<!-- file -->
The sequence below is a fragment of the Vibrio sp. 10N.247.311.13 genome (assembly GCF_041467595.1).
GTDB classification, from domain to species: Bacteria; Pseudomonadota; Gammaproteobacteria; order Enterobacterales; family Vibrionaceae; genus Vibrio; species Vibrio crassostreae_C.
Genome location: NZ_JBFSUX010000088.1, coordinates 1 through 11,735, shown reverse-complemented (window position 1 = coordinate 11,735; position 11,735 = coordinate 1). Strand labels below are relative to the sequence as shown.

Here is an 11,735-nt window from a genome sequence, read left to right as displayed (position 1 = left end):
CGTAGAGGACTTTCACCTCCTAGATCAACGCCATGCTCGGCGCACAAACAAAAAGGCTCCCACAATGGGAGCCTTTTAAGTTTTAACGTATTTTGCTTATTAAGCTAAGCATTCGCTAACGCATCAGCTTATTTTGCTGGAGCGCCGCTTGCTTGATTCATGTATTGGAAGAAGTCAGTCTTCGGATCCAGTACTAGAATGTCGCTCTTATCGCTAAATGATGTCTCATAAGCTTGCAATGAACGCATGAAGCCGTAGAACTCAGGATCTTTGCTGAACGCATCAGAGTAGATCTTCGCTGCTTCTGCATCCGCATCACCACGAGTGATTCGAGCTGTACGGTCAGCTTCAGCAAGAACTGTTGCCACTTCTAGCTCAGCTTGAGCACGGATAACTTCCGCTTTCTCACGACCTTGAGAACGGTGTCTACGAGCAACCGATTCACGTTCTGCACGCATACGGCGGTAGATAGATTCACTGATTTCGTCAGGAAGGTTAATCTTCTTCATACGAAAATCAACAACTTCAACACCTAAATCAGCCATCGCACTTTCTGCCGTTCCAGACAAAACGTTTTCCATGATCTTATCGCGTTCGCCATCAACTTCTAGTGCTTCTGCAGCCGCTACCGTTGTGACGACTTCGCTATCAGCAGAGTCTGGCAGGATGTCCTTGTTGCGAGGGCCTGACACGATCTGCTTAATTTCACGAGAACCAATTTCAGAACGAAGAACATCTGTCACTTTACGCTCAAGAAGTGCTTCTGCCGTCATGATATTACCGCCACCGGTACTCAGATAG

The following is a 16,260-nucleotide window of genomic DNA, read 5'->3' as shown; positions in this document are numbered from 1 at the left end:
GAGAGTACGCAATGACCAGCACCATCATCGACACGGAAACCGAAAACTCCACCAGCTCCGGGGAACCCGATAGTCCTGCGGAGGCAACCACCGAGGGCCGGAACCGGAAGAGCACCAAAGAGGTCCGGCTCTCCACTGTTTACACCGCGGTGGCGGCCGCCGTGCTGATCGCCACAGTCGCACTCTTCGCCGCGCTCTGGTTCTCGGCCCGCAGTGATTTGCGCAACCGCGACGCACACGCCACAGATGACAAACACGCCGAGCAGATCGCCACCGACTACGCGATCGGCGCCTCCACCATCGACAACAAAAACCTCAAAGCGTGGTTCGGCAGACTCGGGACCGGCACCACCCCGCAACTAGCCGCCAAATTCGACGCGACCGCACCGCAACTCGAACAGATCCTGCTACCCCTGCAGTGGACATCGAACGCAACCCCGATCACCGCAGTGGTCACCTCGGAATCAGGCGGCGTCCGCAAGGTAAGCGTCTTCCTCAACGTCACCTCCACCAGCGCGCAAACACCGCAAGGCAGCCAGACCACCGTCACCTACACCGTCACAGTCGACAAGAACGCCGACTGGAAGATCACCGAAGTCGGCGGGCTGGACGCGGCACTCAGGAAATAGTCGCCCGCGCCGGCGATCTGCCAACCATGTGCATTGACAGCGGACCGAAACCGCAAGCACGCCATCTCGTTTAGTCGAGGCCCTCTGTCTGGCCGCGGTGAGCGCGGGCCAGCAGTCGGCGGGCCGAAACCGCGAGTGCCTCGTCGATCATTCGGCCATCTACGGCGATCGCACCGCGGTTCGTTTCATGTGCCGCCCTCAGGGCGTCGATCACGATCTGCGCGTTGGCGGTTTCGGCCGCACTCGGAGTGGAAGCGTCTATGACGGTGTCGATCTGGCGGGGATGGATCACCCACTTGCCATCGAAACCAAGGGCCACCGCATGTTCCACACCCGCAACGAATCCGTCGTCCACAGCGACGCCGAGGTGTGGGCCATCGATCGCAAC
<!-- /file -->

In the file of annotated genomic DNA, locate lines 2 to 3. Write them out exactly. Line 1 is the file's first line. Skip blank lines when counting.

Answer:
GTDB classification, from domain to species: Bacteria; Pseudomonadota; Gammaproteobacteria; order Enterobacterales; family Vibrionaceae; genus Vibrio; species Vibrio crassostreae_C.
Genome location: NZ_JBFSUX010000088.1, coordinates 1 through 11,735, shown reverse-complemented (window position 1 = coordinate 11,735; position 11,735 = coordinate 1). Strand labels below are relative to the sequence as shown.